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The media is given a roasting, while the Underground press puts a price on free speech...
The media is given a roasting, while the Underground press puts a price on free speech

The year has started with a rash of self-examination on the part of the media. A poll by YouGov for trade publication Press Gazette found 52% of people believe 'journalism makes a positive contribution to life in Britain'.

The Guardian also ran a special report on what the great and the good in the public, private and voluntary sectors thought about journalists. The idea followed a Reuters lecture last October where writer and editor John Lloyd accused journalists of living in a 'parallel universe', detached from the real world.

This is a conclusion with which many in the public sector, bruised by encounters with the Fourth Estate, might agree. As Lucy de Groot, executive director of the Improvement & Development Agency, commented in the survey: 'The media could play a powerful role in generating public debate about the value of local democracy to influence people's lives', instead of focusing on 'stories about banning conkers and creating silly jobs'.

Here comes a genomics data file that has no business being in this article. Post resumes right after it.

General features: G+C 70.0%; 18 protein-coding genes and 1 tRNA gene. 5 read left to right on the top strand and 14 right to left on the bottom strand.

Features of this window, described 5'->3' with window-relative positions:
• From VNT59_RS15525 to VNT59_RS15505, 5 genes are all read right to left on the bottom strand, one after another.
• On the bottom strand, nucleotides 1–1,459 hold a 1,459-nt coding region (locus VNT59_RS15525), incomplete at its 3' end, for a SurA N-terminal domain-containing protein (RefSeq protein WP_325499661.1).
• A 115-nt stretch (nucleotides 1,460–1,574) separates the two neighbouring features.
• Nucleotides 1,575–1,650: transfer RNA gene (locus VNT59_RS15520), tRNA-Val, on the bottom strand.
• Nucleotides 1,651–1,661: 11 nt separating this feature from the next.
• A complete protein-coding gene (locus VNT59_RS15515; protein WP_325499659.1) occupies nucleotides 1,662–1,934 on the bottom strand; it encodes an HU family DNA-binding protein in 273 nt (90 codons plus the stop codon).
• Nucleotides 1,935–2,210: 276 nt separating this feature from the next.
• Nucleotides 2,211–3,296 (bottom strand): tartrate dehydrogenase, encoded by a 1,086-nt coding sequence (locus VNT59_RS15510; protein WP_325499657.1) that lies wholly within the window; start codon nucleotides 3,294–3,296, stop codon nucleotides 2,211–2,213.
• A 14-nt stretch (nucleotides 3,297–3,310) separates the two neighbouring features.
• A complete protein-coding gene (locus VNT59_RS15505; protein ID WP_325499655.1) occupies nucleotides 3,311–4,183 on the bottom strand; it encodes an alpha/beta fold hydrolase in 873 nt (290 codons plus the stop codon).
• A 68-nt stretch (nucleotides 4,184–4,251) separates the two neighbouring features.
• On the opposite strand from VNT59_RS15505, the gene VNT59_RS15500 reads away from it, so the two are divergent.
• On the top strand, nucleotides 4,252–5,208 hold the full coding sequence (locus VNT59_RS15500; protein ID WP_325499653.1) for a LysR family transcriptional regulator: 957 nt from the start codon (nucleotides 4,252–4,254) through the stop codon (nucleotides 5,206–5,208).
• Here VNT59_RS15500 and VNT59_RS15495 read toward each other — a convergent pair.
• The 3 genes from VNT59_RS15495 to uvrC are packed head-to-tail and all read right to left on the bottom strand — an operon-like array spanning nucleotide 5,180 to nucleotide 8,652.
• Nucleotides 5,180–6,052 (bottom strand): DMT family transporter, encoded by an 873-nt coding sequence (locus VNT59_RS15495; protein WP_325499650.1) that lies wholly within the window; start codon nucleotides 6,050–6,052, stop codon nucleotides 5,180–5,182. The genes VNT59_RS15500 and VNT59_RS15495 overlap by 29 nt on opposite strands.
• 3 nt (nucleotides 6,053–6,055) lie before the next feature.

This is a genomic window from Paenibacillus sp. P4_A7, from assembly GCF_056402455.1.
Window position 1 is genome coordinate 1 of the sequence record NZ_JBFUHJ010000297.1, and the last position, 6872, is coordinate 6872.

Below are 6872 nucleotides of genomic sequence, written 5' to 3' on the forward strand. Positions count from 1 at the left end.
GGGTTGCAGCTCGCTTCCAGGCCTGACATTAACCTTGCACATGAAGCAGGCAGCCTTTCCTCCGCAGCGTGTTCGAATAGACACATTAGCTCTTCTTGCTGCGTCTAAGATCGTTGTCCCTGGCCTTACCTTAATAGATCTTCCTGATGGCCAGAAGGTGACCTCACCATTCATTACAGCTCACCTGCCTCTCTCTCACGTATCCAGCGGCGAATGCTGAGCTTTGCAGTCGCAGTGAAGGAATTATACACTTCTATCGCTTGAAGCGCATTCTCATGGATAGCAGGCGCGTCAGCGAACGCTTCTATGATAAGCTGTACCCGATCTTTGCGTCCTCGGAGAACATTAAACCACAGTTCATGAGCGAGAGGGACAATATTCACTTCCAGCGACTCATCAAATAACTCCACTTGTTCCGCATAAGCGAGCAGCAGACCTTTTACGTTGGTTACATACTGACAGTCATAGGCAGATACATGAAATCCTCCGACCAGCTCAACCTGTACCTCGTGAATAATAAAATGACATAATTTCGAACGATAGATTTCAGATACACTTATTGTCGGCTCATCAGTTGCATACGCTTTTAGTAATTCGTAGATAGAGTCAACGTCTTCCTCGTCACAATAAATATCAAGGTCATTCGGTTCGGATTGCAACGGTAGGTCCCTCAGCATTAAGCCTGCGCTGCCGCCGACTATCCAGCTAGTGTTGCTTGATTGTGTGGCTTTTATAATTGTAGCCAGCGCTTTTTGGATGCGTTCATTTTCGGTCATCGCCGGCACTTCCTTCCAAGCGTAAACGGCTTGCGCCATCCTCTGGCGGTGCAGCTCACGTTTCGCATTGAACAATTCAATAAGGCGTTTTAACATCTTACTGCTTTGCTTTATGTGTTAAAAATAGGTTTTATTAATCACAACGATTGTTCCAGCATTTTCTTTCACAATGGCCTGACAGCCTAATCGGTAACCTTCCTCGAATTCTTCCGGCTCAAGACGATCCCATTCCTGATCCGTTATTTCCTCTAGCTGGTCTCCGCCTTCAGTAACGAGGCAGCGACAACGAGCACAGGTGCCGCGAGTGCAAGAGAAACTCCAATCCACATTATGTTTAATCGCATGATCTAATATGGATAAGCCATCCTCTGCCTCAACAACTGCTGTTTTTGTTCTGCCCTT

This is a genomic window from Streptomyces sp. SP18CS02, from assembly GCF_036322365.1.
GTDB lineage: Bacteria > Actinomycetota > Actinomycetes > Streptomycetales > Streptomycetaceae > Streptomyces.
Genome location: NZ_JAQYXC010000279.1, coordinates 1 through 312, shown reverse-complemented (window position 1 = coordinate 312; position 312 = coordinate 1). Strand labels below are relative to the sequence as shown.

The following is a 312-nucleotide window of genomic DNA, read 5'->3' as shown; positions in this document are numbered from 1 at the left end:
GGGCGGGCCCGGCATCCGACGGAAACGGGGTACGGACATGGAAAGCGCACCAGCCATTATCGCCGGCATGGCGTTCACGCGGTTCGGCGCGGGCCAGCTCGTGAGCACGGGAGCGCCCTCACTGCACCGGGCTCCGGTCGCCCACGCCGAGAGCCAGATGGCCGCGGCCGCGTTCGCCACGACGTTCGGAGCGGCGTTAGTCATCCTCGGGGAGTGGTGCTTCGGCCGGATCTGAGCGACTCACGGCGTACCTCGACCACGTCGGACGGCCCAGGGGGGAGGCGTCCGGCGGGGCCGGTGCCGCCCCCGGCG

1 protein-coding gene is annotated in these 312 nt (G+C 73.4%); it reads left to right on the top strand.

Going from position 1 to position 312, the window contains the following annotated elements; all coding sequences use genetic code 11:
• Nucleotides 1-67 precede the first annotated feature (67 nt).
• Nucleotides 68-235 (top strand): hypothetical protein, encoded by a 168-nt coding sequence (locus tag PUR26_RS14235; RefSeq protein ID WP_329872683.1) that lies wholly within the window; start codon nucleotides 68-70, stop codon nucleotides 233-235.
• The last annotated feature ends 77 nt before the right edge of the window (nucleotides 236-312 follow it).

But the opportunity to put the boot in left many respondents in a quandary. Should they say what they really thought and risk the wrath of those in the parallel but also powerful universe? Howard Davies, former head of the Audit Commission and now director of the London School of Economics, decided to tell the truth. 'In the City,' he said, 'many pay very little attention to the press. No one says so of course, in case the reptiles exact revenge.' But ever the consummate professional, he added that 'education correspondents are a different kettle of fish. Fine, upstanding men and women - kind to animals, and invariably accurate'.

The Guardian also reported on London mayor Ken Livingstone's plans to take on Associated Newspapers, publisher of the London Evening Standard. Relations with that paper's editor, Veronica Wadley, are not so much frosty as arctic. On her appointment, Mr Livingstone wrote to her suggesting lunch, but Ms Wadley didn't reply. A few weeks later, her paper ran a story, never substantiated, that Mr Livingstone had been involved in a drunken brawl at a party.

Now Mr Livingstone has intervened in a dispute about the market for free papers. Associated currently has an exclusive arrangement to distribute its free Metro newspaper to passengers at London Underground stations. The deal is worth£1m a year - not exactly big money when you calculate how successful Metro has been in attracting advertisers to its lucrative young readership.

Express Newspapers publisher Richard Desmond is now challenging the Standard's monopoly via the Office of Fair Trading and the mayor has entered the fray, according to The Guardian, to engineer a lucrative auction for a contract to distribute a free afternoon paper. If successful, the proceeds will be invested in the capital's transport system. Revenge is a dish best served cold.

Carol Grant

Partner, Grant Riches Communications

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